This Series 48 car would have cost over $7,000 in 1920.  It is the first vintage car to come into the hands of Donald Gilmore when his wife gave it to him as a "project car" in 1963.  With the help of friends, he restored the Pierce-Arrow under a tent in his driveway.  His new hobby took hold quickly and soon he had 30 cars, at which point he and his wife purchased the 90 acre parcel of land and bought and reassembled a number of historic barns in which to display the cars.  This was the beginning of the current non-profit foundation that owns and operates the Gilmore Car Museum.

Left to right: 1926 Pierce-Arrow Series 80 Derham Town Car; 1927 Pierce-Arrow Series 80 Salamander Sedan; 1927 Pierce-Arrow 4-Passenger Touring Car

1925 Pierce-Arrow Series 80 Roadster
This very handsome car represented Pierce-Arrow's attempt to introduce a lower-priced car into its lineup with the introduction of the Series 80 in 1925.  This example was built with the same attention as the more expensive models, reflected in its price of $2,895 for the roadster.  It used a six cylinder engine of 70 hp and rode on a 130 inch wheelbase.  This body style offered storage for golf clubs and a rumble seat.

1929 Pierce-Arrow Series 125 Roadster
In 1928 the Studebaker Corporation purchased controlling interest in Pierce-Arrow and while the companies remained separate to a large degree, with different engineering departments and manufacturing locations, it provided a necessary injection of capital to the luxury brand.  In 1929 Pierce-Arrow was able to enter a new era as its classic six cylinder engine was supplanted by a more modern 125 hp straight eight.  The new Pierce-Arrow was capable of 85 mph and in 1929 the company produced 10,000 cars, a record it was not to match again.  This roadster, priced at $2,895, rode on a 133 inch wheelbase.

1930 Pierce-Arrow Model B Club Sedan
One of Pierce-Arrow's most popular styles, the short-coupled Club Sedan was meant to be driven by its owner.  With the new straight-eight engine, Pierce-Arrow saw excellent sales as the only luxury brand to defy the onset of the Depression, producing nearly 7,000 cars in 1930.  This beautiful example, which cost $4,600 new, was rescued from a junk yard in 1963 and restored.  It has been donated to the museum.

1931 Pierce Arrow Series 41 LeBaron Club Sedan
The LeBaron custom-bodied Pierce-Arrows were introduced in Chicago at the Drake Hotel in November 1930.  LeBaron, started by  Tom Hibbard and Raymond Dietrich in New York, was one of the nation's most renowned designers of coachwork for the luxury market.  In addition to bodies for Pierce-Arrow, the company also came up with designs for Duesenberg, Packard, Franklin, Lincoln and others.  Built on a 147 inch wheelbase, this Club Sedan is a superb example of LeBaron's artistry.  The firm offered five different body styles for Pierce-Arrows and the Club Sedan would have cost well over $5,000.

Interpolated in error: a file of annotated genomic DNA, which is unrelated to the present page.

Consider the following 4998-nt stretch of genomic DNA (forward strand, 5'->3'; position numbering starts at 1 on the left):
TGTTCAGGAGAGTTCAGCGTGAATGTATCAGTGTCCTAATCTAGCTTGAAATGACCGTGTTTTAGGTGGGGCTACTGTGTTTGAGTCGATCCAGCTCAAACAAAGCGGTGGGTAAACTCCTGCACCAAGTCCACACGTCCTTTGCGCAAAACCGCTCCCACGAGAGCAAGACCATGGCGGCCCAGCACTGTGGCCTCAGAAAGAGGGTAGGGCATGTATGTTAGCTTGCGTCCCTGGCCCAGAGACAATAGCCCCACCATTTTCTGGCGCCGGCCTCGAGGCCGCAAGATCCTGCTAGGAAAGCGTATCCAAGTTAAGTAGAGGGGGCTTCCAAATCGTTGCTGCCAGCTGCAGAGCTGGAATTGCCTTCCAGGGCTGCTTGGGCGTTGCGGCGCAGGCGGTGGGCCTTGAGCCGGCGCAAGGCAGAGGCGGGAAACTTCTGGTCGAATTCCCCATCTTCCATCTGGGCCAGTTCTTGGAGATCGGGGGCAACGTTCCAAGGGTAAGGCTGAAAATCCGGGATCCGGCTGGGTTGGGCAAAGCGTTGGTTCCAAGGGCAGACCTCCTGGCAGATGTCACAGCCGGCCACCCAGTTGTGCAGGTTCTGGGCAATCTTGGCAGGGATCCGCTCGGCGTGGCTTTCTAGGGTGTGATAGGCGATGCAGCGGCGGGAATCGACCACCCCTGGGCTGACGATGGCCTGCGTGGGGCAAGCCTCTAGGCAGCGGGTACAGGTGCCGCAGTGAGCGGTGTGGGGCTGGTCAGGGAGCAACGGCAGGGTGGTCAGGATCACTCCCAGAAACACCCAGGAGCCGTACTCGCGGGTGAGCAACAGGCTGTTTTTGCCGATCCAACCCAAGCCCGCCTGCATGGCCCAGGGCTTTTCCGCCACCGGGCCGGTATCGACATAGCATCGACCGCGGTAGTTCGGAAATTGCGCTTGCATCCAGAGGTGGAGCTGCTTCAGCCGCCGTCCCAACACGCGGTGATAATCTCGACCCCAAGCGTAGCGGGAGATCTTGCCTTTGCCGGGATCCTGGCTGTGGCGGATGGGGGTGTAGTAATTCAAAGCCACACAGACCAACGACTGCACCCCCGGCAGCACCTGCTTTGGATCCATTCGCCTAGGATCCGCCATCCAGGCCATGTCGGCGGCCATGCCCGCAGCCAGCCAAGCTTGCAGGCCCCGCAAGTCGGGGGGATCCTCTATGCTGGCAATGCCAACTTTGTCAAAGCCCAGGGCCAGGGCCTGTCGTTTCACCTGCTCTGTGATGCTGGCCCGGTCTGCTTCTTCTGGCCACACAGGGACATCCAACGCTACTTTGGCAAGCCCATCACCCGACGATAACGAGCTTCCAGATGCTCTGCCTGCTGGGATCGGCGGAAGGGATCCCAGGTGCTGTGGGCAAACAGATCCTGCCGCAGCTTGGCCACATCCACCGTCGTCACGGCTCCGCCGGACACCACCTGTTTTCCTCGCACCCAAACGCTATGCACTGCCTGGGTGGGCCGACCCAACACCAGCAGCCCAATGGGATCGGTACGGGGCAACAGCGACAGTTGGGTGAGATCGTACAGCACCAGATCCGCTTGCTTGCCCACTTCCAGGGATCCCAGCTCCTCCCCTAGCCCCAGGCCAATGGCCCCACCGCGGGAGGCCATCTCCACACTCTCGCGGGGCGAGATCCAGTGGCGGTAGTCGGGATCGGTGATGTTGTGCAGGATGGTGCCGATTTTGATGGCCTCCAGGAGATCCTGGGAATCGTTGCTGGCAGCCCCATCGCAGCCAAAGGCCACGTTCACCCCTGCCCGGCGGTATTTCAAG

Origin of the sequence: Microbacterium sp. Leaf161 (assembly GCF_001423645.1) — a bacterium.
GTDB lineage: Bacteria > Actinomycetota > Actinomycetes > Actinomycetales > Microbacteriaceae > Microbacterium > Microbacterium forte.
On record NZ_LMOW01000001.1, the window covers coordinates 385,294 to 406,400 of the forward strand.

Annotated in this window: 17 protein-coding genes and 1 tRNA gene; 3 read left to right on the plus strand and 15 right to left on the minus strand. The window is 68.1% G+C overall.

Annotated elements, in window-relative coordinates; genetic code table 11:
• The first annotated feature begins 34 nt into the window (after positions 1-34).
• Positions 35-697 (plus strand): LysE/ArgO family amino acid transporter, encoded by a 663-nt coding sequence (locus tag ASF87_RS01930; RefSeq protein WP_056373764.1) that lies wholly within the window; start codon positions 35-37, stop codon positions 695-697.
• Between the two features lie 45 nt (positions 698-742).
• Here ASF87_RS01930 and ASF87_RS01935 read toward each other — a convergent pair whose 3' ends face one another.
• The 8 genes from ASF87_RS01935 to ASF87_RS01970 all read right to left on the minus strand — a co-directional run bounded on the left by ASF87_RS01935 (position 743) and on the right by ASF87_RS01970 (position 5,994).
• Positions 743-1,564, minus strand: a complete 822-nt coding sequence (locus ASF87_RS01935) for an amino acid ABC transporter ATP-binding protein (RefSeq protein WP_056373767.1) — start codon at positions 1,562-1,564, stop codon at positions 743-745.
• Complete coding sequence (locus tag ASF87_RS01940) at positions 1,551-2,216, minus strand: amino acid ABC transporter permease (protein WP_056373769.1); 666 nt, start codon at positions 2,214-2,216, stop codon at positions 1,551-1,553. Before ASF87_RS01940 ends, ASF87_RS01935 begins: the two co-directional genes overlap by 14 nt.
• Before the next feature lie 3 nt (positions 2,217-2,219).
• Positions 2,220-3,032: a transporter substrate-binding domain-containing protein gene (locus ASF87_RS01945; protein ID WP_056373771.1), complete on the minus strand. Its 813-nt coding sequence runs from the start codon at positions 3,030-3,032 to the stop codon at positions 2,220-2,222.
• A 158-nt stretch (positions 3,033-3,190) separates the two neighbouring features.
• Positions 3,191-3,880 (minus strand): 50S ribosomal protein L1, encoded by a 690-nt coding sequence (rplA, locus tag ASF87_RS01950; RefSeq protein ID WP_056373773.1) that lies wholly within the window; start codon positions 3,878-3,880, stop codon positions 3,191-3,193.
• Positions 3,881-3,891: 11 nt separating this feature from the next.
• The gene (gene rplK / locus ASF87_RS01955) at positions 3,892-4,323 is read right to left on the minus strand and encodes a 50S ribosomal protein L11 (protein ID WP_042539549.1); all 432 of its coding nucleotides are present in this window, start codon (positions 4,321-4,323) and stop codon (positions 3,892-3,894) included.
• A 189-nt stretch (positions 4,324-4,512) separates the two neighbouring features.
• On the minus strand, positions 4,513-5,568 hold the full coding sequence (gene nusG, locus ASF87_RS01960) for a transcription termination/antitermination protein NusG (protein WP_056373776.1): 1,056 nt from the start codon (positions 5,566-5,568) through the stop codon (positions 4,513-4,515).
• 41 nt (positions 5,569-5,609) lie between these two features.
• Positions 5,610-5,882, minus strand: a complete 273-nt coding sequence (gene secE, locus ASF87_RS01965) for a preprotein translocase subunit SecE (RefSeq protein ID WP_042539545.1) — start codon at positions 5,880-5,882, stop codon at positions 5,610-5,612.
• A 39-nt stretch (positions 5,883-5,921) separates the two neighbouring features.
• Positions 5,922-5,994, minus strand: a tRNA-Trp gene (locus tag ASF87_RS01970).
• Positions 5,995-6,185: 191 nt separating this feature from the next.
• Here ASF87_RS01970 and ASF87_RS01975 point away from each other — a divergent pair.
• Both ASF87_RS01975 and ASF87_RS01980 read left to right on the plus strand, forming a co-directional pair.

1931 Pierce-Arrow Series 42 Dual-Cowl Phaeton
In 1931 Pierce-Arrow introduced its three new model lines.  These were the entry level Series 43, the mid-level 42 and the top-of-the-line 41.  This extravagant Dual-Cowl Phaeton (or Sport Tourer) was available as a factory body style for $3,625 on its 147 inch wheelbase.  However, the worsening Great Depression saw Pierce-Arrow sales plummet in the early 1930s.  

1928 Pierce-Arrow Series 36 7 Passenger Touring Car
This six cylinder-powered Pierce-Arrow is identical to the touring car that carried Herbert Hoover to his Inauguration as US President in March 1929.  It was priced at $5,875, had 100 hp and was on a 138 inch wheelbase.  The last Presidential Pierce-Arrow was a customized car delivered for Franklin Roosevelt's use in 1936.

1931 Pierce-Arrow Model 41 Limousine
This car was ordered by an eccentric millionaire, Mr. Fred Beebe, of Cape Cod, Massachusetts, who bought a matched pair, one in red, the other blue.  Mr. Beebe wanted the car to resemble his 1913 Pierce-Arrow and not have the distinctive Pierce-Arrow headlights but normal drum-type units.  The car has numerous luxury features--including two passenger-to-chauffeur telephones.  The body, by Willoughby Auto Body Works of Utica, New York, is made from cast aluminium.  This 6,000 lb car, in original condition and purchased from Mr. Beebe's family, was $9,500 new.

1932 Pierce-Arrow Series 54 Convertible Sedan
Only 30 of these fine Convertible Sedans were built in 1932.  The car featured the new for 1932 429 cu. in. V12 engine from Pierce that produced 150 hp.  The body style allows for the top to be folded and then the supports at the door can be removed for the full convertible appearance.  Although not identified as such, this car appears to feature LeBaron coachwork.

1937 Pierce-Arrow 1702 7-Passenger Sedan
After Studebaker's bankruptcy in 1933 and the relaunch of Pierce-Arrow as an independent company, it soon became obvious that the market for luxury cars had evaporated with the effects of the Great Depression. Only 165 of the 1702 7-Passenger Sedans were built as Pierce-Arrow entered its final year as a going concern.  Priced at $4,000 and powered by a V12 of 462 cu. in and 185 hp, this was the swan song for Pierce although it appears a few cars were were assembled from parts in 1938.

The 1973 film "The Sting," starring Robert Redford and Paul Newman, used a beautiful 1935 Pierce-Arrow Model 1245 as the car of gangster Doyle Lonnegan (played by Robert Shaw).  The car was owned by Tony Bill, co-producer of the film.

The Pierce-Arrow factory was located at the corner of Elmwood and Great Arrow Avenues in Buffalo.  Designed by Albert Kahn and built starting in 1906, it was home to Pierce-Arrow car manufacturing until 1938 and eventually covered 1.5 million square feet on a 44 acre property which had been the site of the 1901 Pan-American Exposition.  The three-story 140,000 square foot Administration Building still exists and is listed on the National Register of Historic Places.  It has been subdivided and houses many small businesses and organizations.  Buffalo also is host to the Buffalo Transportation Pierce Arrow Museum, which features not only Pierce-Arrow cars but vehicles of importance in the manufacturing history of the region.

Continue to Part 12 of the Gilmore Car Museum visit here